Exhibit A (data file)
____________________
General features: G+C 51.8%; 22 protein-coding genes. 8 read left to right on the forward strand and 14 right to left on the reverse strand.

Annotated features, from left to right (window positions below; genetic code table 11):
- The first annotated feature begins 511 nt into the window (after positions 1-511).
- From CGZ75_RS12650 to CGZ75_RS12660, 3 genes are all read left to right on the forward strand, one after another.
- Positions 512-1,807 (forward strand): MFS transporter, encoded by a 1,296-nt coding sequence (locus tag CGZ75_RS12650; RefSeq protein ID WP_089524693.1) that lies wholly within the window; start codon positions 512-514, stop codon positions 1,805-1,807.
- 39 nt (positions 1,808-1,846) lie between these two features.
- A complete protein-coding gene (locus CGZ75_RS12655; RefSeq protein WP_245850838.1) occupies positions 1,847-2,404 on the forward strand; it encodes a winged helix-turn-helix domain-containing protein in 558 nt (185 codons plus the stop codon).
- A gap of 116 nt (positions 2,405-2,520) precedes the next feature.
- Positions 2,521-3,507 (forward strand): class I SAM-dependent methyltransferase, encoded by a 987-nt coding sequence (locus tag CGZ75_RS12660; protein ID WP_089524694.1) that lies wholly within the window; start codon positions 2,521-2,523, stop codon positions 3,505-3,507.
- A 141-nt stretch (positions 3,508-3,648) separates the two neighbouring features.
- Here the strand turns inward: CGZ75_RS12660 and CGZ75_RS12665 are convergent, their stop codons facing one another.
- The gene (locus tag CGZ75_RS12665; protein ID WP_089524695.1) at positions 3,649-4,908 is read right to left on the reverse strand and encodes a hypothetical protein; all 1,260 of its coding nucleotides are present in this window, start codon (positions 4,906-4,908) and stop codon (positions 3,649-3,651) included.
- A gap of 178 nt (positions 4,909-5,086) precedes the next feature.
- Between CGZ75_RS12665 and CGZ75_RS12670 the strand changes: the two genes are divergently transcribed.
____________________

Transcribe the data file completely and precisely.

General features: G+C 51.8%; 22 protein-coding genes. 8 read left to right on the forward strand and 14 right to left on the reverse strand.

Annotated features, from left to right (window positions below; genetic code table 11):
- The first annotated feature begins 511 nt into the window (after positions 1-511).
- From CGZ75_RS12650 to CGZ75_RS12660, 3 genes are all read left to right on the forward strand, one after another.
- Positions 512-1,807 (forward strand): MFS transporter, encoded by a 1,296-nt coding sequence (locus tag CGZ75_RS12650; RefSeq protein ID WP_089524693.1) that lies wholly within the window; start codon positions 512-514, stop codon positions 1,805-1,807.
- 39 nt (positions 1,808-1,846) lie between these two features.
- A complete protein-coding gene (locus CGZ75_RS12655; RefSeq protein WP_245850838.1) occupies positions 1,847-2,404 on the forward strand; it encodes a winged helix-turn-helix domain-containing protein in 558 nt (185 codons plus the stop codon).
- A gap of 116 nt (positions 2,405-2,520) precedes the next feature.
- Positions 2,521-3,507 (forward strand): class I SAM-dependent methyltransferase, encoded by a 987-nt coding sequence (locus tag CGZ75_RS12660; protein ID WP_089524694.1) that lies wholly within the window; start codon positions 2,521-2,523, stop codon positions 3,505-3,507.
- A 141-nt stretch (positions 3,508-3,648) separates the two neighbouring features.
- Here the strand turns inward: CGZ75_RS12660 and CGZ75_RS12665 are convergent, their stop codons facing one another.
- The gene (locus tag CGZ75_RS12665; protein ID WP_089524695.1) at positions 3,649-4,908 is read right to left on the reverse strand and encodes a hypothetical protein; all 1,260 of its coding nucleotides are present in this window, start codon (positions 4,906-4,908) and stop codon (positions 3,649-3,651) included.
- A gap of 178 nt (positions 4,909-5,086) precedes the next feature.
- Between CGZ75_RS12665 and CGZ75_RS12670 the strand changes: the two genes are divergently transcribed.